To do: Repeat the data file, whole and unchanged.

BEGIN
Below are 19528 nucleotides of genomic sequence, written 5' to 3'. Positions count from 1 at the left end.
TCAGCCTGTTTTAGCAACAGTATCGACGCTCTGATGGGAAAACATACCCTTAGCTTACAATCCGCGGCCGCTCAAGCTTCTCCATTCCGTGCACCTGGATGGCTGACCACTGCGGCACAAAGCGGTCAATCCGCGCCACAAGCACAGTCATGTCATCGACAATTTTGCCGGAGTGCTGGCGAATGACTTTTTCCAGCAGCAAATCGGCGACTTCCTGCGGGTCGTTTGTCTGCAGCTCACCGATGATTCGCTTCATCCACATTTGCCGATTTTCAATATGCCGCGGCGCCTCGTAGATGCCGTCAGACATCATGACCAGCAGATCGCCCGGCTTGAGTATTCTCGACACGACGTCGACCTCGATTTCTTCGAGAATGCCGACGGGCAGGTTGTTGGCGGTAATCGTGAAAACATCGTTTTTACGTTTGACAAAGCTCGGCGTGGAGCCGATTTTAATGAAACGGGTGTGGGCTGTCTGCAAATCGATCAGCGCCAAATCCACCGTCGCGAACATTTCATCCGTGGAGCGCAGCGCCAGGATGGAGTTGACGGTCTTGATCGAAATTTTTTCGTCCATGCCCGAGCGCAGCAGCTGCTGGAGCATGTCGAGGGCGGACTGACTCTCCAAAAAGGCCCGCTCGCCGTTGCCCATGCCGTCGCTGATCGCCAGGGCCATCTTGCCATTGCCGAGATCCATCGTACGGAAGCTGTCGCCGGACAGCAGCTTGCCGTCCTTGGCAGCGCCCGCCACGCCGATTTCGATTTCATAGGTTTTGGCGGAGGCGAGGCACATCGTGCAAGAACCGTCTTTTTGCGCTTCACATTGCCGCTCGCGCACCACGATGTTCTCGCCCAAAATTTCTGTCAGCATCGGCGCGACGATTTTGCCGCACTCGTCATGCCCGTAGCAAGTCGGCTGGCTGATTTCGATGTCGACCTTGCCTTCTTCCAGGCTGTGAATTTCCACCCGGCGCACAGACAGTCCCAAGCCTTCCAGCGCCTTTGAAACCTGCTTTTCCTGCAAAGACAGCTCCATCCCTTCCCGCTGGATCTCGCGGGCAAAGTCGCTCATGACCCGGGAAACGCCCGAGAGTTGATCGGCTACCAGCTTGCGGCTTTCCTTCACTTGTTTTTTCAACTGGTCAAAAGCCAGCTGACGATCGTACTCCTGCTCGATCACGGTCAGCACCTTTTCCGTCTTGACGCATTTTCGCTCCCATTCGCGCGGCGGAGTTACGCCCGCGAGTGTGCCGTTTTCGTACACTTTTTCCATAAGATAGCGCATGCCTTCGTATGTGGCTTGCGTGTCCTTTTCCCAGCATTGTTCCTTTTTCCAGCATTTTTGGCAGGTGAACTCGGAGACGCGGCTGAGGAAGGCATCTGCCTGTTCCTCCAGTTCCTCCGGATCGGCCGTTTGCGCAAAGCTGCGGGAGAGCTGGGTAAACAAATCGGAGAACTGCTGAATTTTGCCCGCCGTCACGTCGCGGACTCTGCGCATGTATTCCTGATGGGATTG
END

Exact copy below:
Below are 19528 nucleotides of genomic sequence, written 5' to 3'. Positions count from 1 at the left end.
TCAGCCTGTTTTAGCAACAGTATCGACGCTCTGATGGGAAAACATACCCTTAGCTTACAATCCGCGGCCGCTCAAGCTTCTCCATTCCGTGCACCTGGATGGCTGACCACTGCGGCACAAAGCGGTCAATCCGCGCCACAAGCACAGTCATGTCATCGACAATTTTGCCGGAGTGCTGGCGAATGACTTTTTCCAGCAGCAAATCGGCGACTTCCTGCGGGTCGTTTGTCTGCAGCTCACCGATGATTCGCTTCATCCACATTTGCCGATTTTCAATATGCCGCGGCGCCTCGTAGATGCCGTCAGACATCATGACCAGCAGATCGCCCGGCTTGAGTATTCTCGACACGACGTCGACCTCGATTTCTTCGAGAATGCCGACGGGCAGGTTGTTGGCGGTAATCGTGAAAACATCGTTTTTACGTTTGACAAAGCTCGGCGTGGAGCCGATTTTAATGAAACGGGTGTGGGCTGTCTGCAAATCGATCAGCGCCAAATCCACCGTCGCGAACATTTCATCCGTGGAGCGCAGCGCCAGGATGGAGTTGACGGTCTTGATCGAAATTTTTTCGTCCATGCCCGAGCGCAGCAGCTGCTGGAGCATGTCGAGGGCGGACTGACTCTCCAAAAAGGCCCGCTCGCCGTTGCCCATGCCGTCGCTGATCGCCAGGGCCATCTTGCCATTGCCGAGATCCATCGTACGGAAGCTGTCGCCGGACAGCAGCTTGCCGTCCTTGGCAGCGCCCGCCACGCCGATTTCGATTTCATAGGTTTTGGCGGAGGCGAGGCACATCGTGCAAGAACCGTCTTTTTGCGCTTCACATTGCCGCTCGCGCACCACGATGTTCTCGCCCAAAATTTCTGTCAGCATCGGCGCGACGATTTTGCCGCACTCGTCATGCCCGTAGCAAGTCGGCTGGCTGATTTCGATGTCGACCTTGCCTTCTTCCAGGCTGTGAATTTCCACCCGGCGCACAGACAGTCCCAAGCCTTCCAGCGCCTTTGAAACCTGCTTTTCCTGCAAAGACAGCTCCATCCCTTCCCGCTGGATCTCGCGGGCAAAGTCGCTCATGACCCGGGAAACGCCCGAGAGTTGATCGGCTACCAGCTTGCGGCTTTCCTTCACTTGTTTTTTCAACTGGTCAAAAGCCAGCTGACGATCGTACTCCTGCTCGATCACGGTCAGCACCTTTTCCGTCTTGACGCATTTTCGCTCCCATTCGCGCGGCGGAGTTACGCCCGCGAGTGTGCCGTTTTCGTACACTTTTTCCATAAGATAGCGCATGCCTTCGTATGTGGCTTGCGTGTCCTTTTCCCAGCATTGTTCCTTTTTCCAGCATTTTTGGCAGGTGAACTCGGAGACGCGGCTGAGGAAGGCATCTGCCTGTTCCTCCAGTTCCTCCGGATCGGCCGTTTGCGCAAAGCTGCGGGAGAGCTGGGTAAACAAATCGGAGAACTGCTGAATTTTGCCCGCCGTCACGTCGCGGACTCTGCGCATGTATTCCTGATGGGATTG